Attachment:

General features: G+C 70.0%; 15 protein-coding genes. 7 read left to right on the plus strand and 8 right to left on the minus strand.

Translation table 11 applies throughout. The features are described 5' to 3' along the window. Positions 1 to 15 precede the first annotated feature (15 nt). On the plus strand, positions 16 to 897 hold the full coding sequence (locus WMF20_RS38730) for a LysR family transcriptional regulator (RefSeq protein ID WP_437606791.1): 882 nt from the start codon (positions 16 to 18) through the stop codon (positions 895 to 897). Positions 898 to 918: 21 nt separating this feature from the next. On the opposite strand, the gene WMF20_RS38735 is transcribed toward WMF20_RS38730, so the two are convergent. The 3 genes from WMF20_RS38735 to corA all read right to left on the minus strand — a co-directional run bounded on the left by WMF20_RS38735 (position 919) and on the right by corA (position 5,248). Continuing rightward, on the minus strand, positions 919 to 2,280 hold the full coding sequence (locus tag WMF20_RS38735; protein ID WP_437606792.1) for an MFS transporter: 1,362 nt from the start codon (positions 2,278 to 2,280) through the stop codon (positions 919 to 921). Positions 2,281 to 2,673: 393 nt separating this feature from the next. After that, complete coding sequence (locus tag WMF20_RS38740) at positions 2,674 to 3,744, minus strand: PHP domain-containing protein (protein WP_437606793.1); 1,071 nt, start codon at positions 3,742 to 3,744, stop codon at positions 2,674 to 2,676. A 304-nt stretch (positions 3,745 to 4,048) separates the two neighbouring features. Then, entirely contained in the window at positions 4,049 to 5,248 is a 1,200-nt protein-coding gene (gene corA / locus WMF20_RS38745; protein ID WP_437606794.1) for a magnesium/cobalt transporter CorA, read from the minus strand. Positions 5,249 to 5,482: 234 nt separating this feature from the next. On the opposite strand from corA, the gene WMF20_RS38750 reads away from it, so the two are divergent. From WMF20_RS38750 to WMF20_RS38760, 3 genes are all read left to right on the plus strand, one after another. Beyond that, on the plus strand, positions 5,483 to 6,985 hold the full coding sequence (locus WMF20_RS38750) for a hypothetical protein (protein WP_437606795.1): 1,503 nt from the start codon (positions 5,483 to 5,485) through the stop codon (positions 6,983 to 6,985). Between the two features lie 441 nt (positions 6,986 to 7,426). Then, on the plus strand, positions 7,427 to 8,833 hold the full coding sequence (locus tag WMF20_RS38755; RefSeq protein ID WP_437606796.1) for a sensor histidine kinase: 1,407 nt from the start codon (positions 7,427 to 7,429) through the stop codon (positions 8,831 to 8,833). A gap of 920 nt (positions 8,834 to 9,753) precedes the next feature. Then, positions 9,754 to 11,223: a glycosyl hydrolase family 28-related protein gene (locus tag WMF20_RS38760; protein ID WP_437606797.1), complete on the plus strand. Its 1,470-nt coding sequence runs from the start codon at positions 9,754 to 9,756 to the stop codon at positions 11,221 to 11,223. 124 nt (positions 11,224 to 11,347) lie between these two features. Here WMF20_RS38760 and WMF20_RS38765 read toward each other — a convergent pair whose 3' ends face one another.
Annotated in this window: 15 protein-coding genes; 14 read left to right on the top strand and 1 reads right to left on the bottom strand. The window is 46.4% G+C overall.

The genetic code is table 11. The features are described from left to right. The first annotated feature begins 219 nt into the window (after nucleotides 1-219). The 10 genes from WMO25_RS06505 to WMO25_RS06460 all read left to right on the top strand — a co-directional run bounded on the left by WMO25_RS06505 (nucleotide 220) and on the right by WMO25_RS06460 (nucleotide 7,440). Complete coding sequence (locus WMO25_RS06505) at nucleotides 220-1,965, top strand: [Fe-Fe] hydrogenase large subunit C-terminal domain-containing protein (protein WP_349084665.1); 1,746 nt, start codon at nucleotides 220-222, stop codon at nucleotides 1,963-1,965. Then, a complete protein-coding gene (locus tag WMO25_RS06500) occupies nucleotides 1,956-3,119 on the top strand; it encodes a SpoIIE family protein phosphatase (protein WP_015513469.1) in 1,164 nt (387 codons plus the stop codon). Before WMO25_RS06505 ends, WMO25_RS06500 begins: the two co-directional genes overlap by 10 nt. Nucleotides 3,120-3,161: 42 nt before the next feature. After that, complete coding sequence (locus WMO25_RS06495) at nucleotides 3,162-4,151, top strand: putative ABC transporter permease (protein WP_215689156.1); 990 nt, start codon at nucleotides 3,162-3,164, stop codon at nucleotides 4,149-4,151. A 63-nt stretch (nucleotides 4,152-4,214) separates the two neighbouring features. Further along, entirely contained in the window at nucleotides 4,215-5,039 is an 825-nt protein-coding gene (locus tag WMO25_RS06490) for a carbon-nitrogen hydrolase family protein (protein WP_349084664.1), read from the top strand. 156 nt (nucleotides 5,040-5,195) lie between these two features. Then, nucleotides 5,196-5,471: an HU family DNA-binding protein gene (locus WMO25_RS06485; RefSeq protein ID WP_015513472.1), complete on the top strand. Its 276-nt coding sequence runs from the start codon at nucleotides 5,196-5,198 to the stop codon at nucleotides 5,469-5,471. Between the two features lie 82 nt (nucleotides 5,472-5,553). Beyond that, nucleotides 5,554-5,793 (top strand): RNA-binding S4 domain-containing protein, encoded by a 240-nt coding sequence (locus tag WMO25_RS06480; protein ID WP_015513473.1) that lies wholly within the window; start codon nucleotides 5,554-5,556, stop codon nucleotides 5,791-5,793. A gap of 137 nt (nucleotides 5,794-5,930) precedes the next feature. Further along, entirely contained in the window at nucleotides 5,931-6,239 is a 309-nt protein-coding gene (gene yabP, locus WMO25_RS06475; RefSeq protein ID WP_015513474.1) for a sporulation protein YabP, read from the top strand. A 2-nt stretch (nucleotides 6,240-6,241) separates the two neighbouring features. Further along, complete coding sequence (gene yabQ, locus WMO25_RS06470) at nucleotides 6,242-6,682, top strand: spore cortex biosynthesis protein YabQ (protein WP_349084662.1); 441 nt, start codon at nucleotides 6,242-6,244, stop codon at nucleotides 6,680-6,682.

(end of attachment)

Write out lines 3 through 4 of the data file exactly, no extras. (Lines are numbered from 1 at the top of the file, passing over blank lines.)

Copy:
Annotated in this window: 15 protein-coding genes; 14 read left to right on the top strand and 1 reads right to left on the bottom strand. The window is 46.4% G+C overall.

The genetic code is table 11. The features are described from left to right. The first annotated feature begins 219 nt into the window (after nucleotides 1-219). The 10 genes from WMO25_RS06505 to WMO25_RS06460 all read left to right on the top strand — a co-directional run bounded on the left by WMO25_RS06505 (nucleotide 220) and on the right by WMO25_RS06460 (nucleotide 7,440). Complete coding sequence (locus WMO25_RS06505) at nucleotides 220-1,965, top strand: [Fe-Fe] hydrogenase large subunit C-terminal domain-containing protein (protein WP_349084665.1); 1,746 nt, start codon at nucleotides 220-222, stop codon at nucleotides 1,963-1,965. Then, a complete protein-coding gene (locus tag WMO25_RS06500) occupies nucleotides 1,956-3,119 on the top strand; it encodes a SpoIIE family protein phosphatase (protein WP_015513469.1) in 1,164 nt (387 codons plus the stop codon). Before WMO25_RS06505 ends, WMO25_RS06500 begins: the two co-directional genes overlap by 10 nt. Nucleotides 3,120-3,161: 42 nt before the next feature. After that, complete coding sequence (locus WMO25_RS06495) at nucleotides 3,162-4,151, top strand: putative ABC transporter permease (protein WP_215689156.1); 990 nt, start codon at nucleotides 3,162-3,164, stop codon at nucleotides 4,149-4,151. A 63-nt stretch (nucleotides 4,152-4,214) separates the two neighbouring features. Further along, entirely contained in the window at nucleotides 4,215-5,039 is an 825-nt protein-coding gene (locus tag WMO25_RS06490) for a carbon-nitrogen hydrolase family protein (protein WP_349084664.1), read from the top strand. 156 nt (nucleotides 5,040-5,195) lie between these two features. Then, nucleotides 5,196-5,471: an HU family DNA-binding protein gene (locus WMO25_RS06485; RefSeq protein ID WP_015513472.1), complete on the top strand. Its 276-nt coding sequence runs from the start codon at nucleotides 5,196-5,198 to the stop codon at nucleotides 5,469-5,471. Between the two features lie 82 nt (nucleotides 5,472-5,553). Beyond that, nucleotides 5,554-5,793 (top strand): RNA-binding S4 domain-containing protein, encoded by a 240-nt coding sequence (locus tag WMO25_RS06480; protein ID WP_015513473.1) that lies wholly within the window; start codon nucleotides 5,554-5,556, stop codon nucleotides 5,791-5,793. A gap of 137 nt (nucleotides 5,794-5,930) precedes the next feature. Further along, entirely contained in the window at nucleotides 5,931-6,239 is a 309-nt protein-coding gene (gene yabP, locus WMO25_RS06475; RefSeq protein ID WP_015513474.1) for a sporulation protein YabP, read from the top strand. A 2-nt stretch (nucleotides 6,240-6,241) separates the two neighbouring features. Further along, complete coding sequence (gene yabQ, locus WMO25_RS06470) at nucleotides 6,242-6,682, top strand: spore cortex biosynthesis protein YabQ (protein WP_349084662.1); 441 nt, start codon at nucleotides 6,242-6,244, stop codon at nucleotides 6,680-6,682.